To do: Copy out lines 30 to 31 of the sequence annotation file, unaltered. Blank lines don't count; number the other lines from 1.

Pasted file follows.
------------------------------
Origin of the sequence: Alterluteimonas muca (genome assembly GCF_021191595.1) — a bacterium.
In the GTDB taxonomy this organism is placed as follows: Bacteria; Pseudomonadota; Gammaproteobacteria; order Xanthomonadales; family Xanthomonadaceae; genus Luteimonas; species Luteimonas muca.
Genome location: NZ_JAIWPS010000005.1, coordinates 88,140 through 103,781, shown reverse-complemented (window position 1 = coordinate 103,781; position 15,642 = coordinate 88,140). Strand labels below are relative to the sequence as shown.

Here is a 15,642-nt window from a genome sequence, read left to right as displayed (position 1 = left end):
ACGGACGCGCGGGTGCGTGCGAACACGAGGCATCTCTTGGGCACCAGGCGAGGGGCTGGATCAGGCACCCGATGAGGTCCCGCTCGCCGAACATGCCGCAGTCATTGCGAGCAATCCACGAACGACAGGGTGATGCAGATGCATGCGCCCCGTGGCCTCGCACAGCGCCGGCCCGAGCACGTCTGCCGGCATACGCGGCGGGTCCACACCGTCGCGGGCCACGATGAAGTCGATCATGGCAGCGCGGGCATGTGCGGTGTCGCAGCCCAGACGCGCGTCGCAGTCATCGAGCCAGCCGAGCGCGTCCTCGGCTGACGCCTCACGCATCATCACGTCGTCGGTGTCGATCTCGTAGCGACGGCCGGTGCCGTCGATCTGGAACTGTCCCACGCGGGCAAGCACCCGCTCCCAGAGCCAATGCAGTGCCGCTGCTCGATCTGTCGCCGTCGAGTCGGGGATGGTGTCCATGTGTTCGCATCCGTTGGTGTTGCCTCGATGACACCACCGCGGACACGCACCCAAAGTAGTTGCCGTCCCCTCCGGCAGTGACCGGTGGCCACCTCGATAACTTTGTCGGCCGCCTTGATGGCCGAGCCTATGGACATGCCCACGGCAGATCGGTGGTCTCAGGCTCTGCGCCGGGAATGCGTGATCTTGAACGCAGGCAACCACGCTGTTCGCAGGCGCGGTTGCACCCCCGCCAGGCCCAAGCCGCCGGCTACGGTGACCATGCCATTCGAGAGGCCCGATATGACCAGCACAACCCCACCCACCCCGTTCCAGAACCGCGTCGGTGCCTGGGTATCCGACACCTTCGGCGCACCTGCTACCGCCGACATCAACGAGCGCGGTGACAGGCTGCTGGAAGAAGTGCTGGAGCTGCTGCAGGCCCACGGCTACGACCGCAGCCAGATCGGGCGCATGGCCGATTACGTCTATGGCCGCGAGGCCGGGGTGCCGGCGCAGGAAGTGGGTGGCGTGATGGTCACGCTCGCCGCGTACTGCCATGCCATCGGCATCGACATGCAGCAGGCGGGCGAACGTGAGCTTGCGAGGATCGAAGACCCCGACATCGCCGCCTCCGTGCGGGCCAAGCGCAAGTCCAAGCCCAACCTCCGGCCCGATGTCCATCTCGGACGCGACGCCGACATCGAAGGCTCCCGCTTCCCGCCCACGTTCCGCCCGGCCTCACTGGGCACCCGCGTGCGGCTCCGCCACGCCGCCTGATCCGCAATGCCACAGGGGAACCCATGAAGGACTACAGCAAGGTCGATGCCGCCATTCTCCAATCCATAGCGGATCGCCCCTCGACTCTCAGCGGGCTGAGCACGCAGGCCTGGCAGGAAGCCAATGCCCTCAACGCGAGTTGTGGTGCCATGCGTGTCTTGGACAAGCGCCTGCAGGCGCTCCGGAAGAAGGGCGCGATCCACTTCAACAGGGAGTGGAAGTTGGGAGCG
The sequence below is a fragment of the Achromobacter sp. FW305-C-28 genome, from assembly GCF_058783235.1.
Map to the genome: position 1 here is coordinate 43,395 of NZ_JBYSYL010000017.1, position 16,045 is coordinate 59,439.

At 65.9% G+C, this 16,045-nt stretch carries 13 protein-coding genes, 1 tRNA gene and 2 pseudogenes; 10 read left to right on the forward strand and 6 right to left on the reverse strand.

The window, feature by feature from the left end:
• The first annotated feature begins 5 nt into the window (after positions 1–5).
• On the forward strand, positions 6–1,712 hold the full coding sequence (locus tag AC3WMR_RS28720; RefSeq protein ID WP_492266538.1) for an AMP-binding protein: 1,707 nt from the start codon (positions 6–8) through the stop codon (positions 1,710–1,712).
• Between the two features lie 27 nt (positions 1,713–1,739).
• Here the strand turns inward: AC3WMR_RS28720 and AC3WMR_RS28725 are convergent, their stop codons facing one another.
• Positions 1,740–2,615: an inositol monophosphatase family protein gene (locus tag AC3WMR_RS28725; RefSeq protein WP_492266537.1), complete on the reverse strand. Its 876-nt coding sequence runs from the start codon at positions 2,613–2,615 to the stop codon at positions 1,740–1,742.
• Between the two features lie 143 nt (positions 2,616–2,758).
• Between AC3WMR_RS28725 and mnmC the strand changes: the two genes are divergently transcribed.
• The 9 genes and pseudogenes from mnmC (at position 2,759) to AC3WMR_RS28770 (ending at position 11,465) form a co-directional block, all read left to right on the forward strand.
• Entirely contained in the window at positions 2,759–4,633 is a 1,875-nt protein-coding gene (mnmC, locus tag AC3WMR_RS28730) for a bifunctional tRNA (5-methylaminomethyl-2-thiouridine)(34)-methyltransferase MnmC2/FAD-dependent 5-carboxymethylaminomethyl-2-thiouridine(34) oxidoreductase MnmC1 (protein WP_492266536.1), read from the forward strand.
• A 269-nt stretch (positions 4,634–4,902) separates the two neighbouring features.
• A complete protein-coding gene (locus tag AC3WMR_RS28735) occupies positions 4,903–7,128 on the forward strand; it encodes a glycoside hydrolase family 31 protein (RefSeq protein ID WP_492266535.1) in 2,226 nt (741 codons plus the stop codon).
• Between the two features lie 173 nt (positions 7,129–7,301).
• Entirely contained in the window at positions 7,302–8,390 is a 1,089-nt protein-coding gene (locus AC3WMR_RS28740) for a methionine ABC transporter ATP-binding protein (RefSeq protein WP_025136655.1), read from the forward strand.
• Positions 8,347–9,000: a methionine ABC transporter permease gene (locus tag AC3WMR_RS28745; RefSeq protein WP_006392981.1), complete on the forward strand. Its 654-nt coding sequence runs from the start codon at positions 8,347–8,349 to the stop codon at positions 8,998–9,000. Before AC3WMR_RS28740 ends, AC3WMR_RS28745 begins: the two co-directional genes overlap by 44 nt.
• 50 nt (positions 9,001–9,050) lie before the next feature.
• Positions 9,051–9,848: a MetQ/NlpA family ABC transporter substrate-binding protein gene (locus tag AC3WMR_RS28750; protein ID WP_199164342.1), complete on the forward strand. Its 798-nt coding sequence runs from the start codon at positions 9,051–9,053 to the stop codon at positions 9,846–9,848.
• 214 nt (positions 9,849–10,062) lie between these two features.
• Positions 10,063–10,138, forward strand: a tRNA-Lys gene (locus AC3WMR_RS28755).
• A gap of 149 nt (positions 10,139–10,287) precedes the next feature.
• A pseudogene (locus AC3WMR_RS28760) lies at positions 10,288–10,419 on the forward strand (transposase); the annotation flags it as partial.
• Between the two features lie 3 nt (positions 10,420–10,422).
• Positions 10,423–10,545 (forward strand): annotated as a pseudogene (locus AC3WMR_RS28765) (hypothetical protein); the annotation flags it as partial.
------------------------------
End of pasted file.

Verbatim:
• Between the two features lie 3 nt (positions 10,420–10,422).
• Positions 10,423–10,545 (forward strand): annotated as a pseudogene (locus AC3WMR_RS28765) (hypothetical protein); the annotation flags it as partial.